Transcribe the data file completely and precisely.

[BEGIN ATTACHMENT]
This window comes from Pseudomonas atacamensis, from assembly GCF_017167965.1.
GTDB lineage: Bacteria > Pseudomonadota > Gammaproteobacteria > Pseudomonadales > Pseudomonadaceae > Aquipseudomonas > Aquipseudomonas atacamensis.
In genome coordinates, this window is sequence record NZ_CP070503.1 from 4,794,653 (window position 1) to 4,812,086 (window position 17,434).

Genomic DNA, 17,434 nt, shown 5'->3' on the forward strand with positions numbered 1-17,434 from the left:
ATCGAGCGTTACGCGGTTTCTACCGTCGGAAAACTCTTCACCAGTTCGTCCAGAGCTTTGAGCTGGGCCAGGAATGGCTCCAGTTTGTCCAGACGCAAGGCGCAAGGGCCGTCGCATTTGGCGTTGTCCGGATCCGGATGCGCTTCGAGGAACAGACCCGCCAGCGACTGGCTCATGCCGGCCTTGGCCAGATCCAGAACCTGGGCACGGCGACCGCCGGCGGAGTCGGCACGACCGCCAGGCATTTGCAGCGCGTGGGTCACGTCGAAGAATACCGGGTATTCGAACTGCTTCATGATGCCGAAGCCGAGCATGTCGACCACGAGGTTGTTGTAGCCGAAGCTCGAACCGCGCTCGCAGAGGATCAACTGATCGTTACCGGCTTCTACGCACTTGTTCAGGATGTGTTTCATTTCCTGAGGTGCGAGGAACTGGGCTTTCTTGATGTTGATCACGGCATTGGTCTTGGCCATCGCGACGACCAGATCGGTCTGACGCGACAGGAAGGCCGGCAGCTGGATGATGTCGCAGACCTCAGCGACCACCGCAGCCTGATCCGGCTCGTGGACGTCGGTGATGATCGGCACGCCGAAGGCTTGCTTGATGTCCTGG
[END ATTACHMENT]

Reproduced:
This window comes from Pseudomonas atacamensis, from assembly GCF_017167965.1.
GTDB lineage: Bacteria > Pseudomonadota > Gammaproteobacteria > Pseudomonadales > Pseudomonadaceae > Aquipseudomonas > Aquipseudomonas atacamensis.
In genome coordinates, this window is sequence record NZ_CP070503.1 from 4,794,653 (window position 1) to 4,812,086 (window position 17,434).

Genomic DNA, 17,434 nt, shown 5'->3' on the forward strand with positions numbered 1-17,434 from the left:
ATCGAGCGTTACGCGGTTTCTACCGTCGGAAAACTCTTCACCAGTTCGTCCAGAGCTTTGAGCTGGGCCAGGAATGGCTCCAGTTTGTCCAGACGCAAGGCGCAAGGGCCGTCGCATTTGGCGTTGTCCGGATCCGGATGCGCTTCGAGGAACAGACCCGCCAGCGACTGGCTCATGCCGGCCTTGGCCAGATCCAGAACCTGGGCACGGCGACCGCCGGCGGAGTCGGCACGACCGCCAGGCATTTGCAGCGCGTGGGTCACGTCGAAGAATACCGGGTATTCGAACTGCTTCATGATGCCGAAGCCGAGCATGTCGACCACGAGGTTGTTGTAGCCGAAGCTCGAACCGCGCTCGCAGAGGATCAACTGATCGTTACCGGCTTCTACGCACTTGTTCAGGATGTGTTTCATTTCCTGAGGTGCGAGGAACTGGGCTTTCTTGATGTTGATCACGGCATTGGTCTTGGCCATCGCGACGACCAGATCGGTCTGACGCGACAGGAAGGCCGGCAGCTGGATGATGTCGCAGACCTCAGCGACCACCGCAGCCTGATCCGGCTCGTGGACGTCGGTGATGATCGGCACGCCGAAGGCTTGCTTGATGTCCTGG